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India should bring in legislation that mandates news media aggregators to share revenue with creators


Australian Prime Minister Scott Morrison has called his Indian counterpart Narendra Modi to discuss the world, the weather, the Quad alliance that includes the two countries along with US and Japan, and the samosas they could not share because a planned physical meeting had to be converted into a virtual bilateral summit last June on account of Covid-19. Morrison also brought up Australia’s pioneering law to make Google and Facebook pay for the content they display.

The Australian PM would like India to join his crusade to level the playing field for the tech giants that aggregate content and the creators of the content who spend money on it, only to see the aggregators harvest the advertising revenue associated with the content. India should respond favourably. In the official readouts of the two leaders’ statements, the Australian side explicitly mentions the News Media and Digital Platforms Mandatory Bargaining Code Bill, currently being legislated in Australia, much to the chagrin of tech giants, whereas Prime Minister Modi’s statement contains no mention of the media platforms bill. India should decide to create similar legislation and inform the Australian government of its solidarity on this front, without losing time.

Google and Facebook together account for 68-75% of online advertising revenue across most jurisdictions. Amazon has muscled into the market and now accounts for 9.5% in the US. This leaves media companies with less of what used to be the lifeblood of a thriving media: advertising revenue.

Facebook and Google claim that they are doing news media a service by bringing readers to their sites. That hordes of readers are led to their stories by Google search and Facebook share is, no doubt, a source of much vicarious pleasure to media houses, but vicarious pleasure does not pay the bills. For that, the media companies need a fair share of the money advertisers spend on the audiences that flock to their content. It is the absence of such sharing that threatens the survival of many publications and has triggered regulatory remedies in Brazil and France and a full-fledged law in Australia to compel media platforms to entertainment o revenue-sharing agreements with creators of news content.

Google initially threatened to leave the Australian market. After all, $4 billion is a tolerable sacrifice for a company that made $181 billion last year, to defend its position that everyone is allowed to link for free anywhere on the internet. However, it has changed its mind and struck a deal with Australia’s press baron Rupert Murdoch to pay him for showcasing the content of his publications. Google has struck such deals in other parts of the world, too. Facebook, too, tried to brazen it out. It removed Australian news from what was shared on its platform, but has reportedly had second thoughts. Facebook has “friended” us again, Morrison told a news conference on Saturday.

Perhaps, Microsoft’s support for the Australian bill was altogether immaterial to these decisions, perhaps not. Microsoft has a search engine, Bing, and social media aspirations. It owns LinkedIn and wanted to buy TikTok in the US. It has no dearth of cash to back up these ambitions. Neither Google nor Facebook has any reason to walk out and leave open an empty field for Microsoft to walk in and occupy. Big Tech seems to have decided to tell the world that there is no such thing as Big Tech. Its individual members are going after one another in a visible display of mutual hostility. Apple has thrown the gauntlet at Facebook.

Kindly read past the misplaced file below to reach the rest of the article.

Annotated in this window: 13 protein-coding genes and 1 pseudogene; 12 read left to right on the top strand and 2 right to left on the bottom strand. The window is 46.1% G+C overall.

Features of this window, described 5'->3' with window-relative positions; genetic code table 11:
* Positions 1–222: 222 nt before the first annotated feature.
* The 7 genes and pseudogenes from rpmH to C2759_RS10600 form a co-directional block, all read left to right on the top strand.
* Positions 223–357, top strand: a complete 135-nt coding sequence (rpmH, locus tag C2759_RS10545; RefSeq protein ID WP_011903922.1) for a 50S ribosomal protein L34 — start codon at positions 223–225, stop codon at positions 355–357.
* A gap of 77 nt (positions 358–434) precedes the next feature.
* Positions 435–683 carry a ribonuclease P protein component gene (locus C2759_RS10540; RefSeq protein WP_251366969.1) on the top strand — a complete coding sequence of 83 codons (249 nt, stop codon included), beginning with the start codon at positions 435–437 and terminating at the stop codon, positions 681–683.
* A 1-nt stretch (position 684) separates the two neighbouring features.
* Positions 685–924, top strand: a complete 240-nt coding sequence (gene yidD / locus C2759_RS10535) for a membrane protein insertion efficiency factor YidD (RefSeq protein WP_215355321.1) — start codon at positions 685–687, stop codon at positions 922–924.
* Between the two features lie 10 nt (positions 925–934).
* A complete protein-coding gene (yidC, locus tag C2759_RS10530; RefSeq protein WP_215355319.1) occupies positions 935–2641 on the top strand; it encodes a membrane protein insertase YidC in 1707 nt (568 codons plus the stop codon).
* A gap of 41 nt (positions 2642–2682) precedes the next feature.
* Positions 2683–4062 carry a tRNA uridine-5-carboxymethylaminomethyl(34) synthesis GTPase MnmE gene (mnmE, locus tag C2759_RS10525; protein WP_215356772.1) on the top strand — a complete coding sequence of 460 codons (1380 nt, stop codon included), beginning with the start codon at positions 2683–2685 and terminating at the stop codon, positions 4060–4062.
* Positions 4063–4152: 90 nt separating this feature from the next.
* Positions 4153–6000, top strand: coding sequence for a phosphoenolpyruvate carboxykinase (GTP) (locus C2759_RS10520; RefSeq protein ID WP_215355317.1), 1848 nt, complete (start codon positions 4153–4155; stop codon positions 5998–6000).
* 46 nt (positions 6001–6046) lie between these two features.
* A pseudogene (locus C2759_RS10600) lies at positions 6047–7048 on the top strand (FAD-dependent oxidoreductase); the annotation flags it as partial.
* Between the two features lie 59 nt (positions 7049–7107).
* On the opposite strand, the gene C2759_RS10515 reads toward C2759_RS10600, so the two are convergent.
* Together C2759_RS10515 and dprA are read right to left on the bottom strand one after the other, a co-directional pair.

Mark Zuckerberg has scooped it up and draped the banner of defender of small business over his shoulder, while calling Apple’s concern for user privacy as self-serving humbug. Apple’s next operating system upgrade promises to raise an alert when Facebook and its ilk track an Apple phone owner’s online peregrinations and ask whether to allow such tracking.

Facebook is able to serve very targeted ads to its users because it harvests data on its members’ online behaviour from apps that share space with it on the phone or tablet, downloaded from App Store and Google Play. If Apple’s operating system allows users to block such tracking, it could dent Facebook’s ability to serve ads for haleem to food lovers and those for chanderi to fashionistas. It claims that depriving it of access to member tastes would deny its multitude of small businesses the ability to target ads to those receptive to what they have to offer. If a maker of tank tops ends up displaying its ads to avid watchers of the progress of DRDO’s Arjun, Facebook argues, Apple would be to blame and, thus, responsible for hurting the small entrepreneur.

Whether these battles among tech titans are for real or a ruse to reduce US Congress’ hostility to Big Tech by claiming that Big Tech is maya, illusion, the battle between news media and content aggregators is real, and a matter of life and death for media. If democracy depends on the existence of a vibrant news media, it is essential that Google and Facebook share revenue with creators of the content they display to attract eyeballs and advertisers. India should give this imperative the backing of law. The move would not only strengthen domestic news media but also solidify the relationship with an important member of the Indo-Pacific grouping that India has every reason to value.

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